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# Delay handout

## on Nov 03, 2012

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## Delay handoutDocument Transcript

• Discussion Questions (9/12/11)Propagation Delay, Transmission Delay, Queuing Delay etc...Assume data travels through the links at the speed of light.Problem 1(a) What is the transmission delay if • A sends a 500 byte packet to B • B sends a 125 byte packet to DTransmission Delay = Size of Transfer / Link BandwidthA B: Transmission Delay = (500/ ((4/8) x 106)) = 1msB D: Transmission Delay = (125/ (10/8) x 106) = 100µs (or 0.1ms)(b) What is the propagation delay between • A to B • B to DPropagation Delay = Distance of link / Speed of lightA B: Propagation Delay = 3000 / (3 x 105) = 10msB D: Propagation Delay = 900 / (3 x 105) = 3ms(c) A wants to send a 500 byte packet to D through B. B is supposed to follow the store-and-forward model, that is, B will receive the whole packet from A and then start transmitting thepacket to D. What is the end-to-end delay seen by the packet?End to end delay between A D = (Delay between A B) + (Delay between B D)
• Delay on a link = Transmission Delay + Propagation DelayTherefore, Delay between A B = 1 + 10 = 11ms, and Delay between B D = 0.4 + 3 =3.4ms End to end delay between A D = 11ms + 3.4ms = 14.4ms(d) Now, A wants to send a 5 MB file to D in chunks of 500 byte packets. To prevent any packetloss, when A sends a 500 byte packet to D (same way as explained in (c)), D responds with a50 byte packet to A (through B) acknowledging that it has successfully received the packet.Only after receiving the acknowledgement does A send the next 500 byte packet. Assuming nolosses, how long will it take A to send the file to D?End to end delay between A D for a 500 byte packet = 14.4msEnd to end delay between A D for a 50 byte ACK = (0.1 + 10) + (0.04 + 3) = 13.14msTotal delay for a packet and ACK = 14.4 + 13.14 = 27.54ms#packets in a 5MB transfer = (5 x 106) / 500 = 10,000Therefore, total time for transfer = 10000 x 27.54ms = 275.4 secProblem 2A has finished transmitting everything to D. If D starts sending 500 byte packets back-to-back toB, then how many packets will D have transmitted before B starts receiving the first packet sentby D? What does this value have to do with the term “bandwidth-delay product”?This is similar to computing the volume of a pipe. The amount of data that will be “inflight” on a network link is the product of its bandwidth and the propagation delay.For D B, the propagation delay is 3 x 10-3, and the bandwidth is 10Mbps.Therefore, the Bandwidth-Delay product is (10/8 x 106) x (3 x 10-3) = 3750 bytesThis translates to 3750/500 = 7.5 packetsProblem 3Now suppose A sends two 500 byte packets back-to-back to C. What is the end-to-end delayexperienced by each packet? Is it different for the two packets?[Notice that the bandwidth of the A-B link is more than that of the B-C link. So B cannot sendpackets to C as fast as it may receive from A.]Delay for packet #1 = (Delay in A B) + (Delay in B C) = (1 + 10) + (2 + 20) = 33msDelay for packet #2 = (Delay in A B) + (Queuing Delay in B) + (Delay in B C)Queuing Delay at B = (1 – (Bandwidth of B C/Bandwidth of A B)) x Transmission Delay of B C(Use intuition from the discussion slides on Queuing Delay)Therefore, delay for packet #2 = (1 + 10) + (1-2/4) x 2 + (2 + 20) = 34ms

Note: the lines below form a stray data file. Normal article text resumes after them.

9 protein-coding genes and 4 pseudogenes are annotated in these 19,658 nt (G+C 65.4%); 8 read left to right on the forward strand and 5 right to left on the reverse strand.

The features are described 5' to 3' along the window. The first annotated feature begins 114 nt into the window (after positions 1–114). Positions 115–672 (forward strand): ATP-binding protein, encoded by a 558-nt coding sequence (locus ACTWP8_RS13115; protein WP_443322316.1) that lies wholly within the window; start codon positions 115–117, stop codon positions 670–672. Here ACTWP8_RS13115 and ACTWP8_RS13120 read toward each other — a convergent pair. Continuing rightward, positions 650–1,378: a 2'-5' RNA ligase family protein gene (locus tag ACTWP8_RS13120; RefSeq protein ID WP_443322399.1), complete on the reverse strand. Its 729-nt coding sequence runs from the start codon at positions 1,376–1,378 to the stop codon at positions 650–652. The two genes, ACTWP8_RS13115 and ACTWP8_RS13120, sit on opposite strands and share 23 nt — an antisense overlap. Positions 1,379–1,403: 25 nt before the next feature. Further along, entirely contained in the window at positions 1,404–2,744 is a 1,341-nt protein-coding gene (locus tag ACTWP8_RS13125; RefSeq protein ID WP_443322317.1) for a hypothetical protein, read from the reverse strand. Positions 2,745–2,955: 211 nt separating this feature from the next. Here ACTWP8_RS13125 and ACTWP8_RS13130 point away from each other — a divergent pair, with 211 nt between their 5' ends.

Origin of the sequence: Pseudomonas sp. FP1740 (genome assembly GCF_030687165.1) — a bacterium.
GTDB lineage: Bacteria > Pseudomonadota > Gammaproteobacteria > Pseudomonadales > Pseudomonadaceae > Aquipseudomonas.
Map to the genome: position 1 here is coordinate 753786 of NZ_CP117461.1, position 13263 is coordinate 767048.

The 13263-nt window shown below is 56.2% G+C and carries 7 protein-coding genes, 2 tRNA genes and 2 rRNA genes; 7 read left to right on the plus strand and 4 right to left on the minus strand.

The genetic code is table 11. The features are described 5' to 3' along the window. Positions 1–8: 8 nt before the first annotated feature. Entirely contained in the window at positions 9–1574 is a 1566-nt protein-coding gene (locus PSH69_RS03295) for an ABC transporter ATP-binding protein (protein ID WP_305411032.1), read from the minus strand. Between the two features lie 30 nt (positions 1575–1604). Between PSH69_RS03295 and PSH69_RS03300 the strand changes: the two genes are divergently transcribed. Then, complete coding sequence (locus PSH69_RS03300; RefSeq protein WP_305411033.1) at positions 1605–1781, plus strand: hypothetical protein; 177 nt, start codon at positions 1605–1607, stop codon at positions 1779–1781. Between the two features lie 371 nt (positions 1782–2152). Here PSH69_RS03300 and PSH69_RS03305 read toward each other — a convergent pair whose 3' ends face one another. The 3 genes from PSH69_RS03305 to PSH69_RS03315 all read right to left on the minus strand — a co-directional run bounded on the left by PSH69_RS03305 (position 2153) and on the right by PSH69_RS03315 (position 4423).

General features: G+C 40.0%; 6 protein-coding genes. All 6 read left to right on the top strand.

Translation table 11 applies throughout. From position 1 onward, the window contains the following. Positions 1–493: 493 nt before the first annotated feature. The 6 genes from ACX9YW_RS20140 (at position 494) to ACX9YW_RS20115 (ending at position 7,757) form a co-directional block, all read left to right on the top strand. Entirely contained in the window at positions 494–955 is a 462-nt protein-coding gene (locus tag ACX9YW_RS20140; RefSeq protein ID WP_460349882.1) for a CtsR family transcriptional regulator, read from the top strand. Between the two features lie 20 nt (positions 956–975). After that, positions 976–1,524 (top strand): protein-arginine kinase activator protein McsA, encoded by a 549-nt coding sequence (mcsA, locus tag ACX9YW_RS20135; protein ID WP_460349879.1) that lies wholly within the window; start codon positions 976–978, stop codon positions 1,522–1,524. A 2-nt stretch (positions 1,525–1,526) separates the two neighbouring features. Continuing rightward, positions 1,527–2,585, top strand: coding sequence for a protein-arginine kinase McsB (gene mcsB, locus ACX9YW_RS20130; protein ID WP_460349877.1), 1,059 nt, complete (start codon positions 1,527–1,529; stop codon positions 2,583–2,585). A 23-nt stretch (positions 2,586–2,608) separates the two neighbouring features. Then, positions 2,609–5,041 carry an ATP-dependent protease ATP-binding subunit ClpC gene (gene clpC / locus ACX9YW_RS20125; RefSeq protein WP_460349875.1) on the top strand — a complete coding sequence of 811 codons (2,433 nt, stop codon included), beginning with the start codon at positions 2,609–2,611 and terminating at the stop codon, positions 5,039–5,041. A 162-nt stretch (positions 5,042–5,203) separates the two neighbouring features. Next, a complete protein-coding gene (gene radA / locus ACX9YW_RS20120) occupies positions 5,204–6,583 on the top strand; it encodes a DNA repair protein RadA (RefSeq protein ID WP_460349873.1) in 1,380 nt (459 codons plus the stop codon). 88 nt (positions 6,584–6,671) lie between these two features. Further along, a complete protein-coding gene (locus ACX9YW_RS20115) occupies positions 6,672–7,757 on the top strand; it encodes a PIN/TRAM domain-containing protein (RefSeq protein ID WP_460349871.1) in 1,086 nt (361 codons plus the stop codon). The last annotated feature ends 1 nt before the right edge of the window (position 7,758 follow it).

• Useful Terms and InformationLatency/DelayTransmission delay Amount of time transmitting data. Measured from when the first bit of data is pushed on the wire to the when last bit of data is pushed on the wire.Propagation delay Time a single bit spends traversing the link. Measured as how long it takes to travel the distance of the wire at approximately the speed of light.Queueing delay Time spent waiting in a buffer / queue of a switch / router.End-to-end delay Time difference between when the sender starts transmitting the packet, and the time when the receiver receives the complete packetRound-Trip Time (RTT) Total time for a packet to reach destination and a response to return to the senderBandwidth (capacity) Amount of data sent (or received) per unit time. Measured in bits/time.Bandwidth-delay product Amount of data that can be “in flight” at any time. Propagation delay × bits/time = total bits in lineUnits, ConstantsByte 8 bitsMbps 106 bits per secondms 1 x 10-3 secondsSpeed of Light (c) 3 x 105 km/second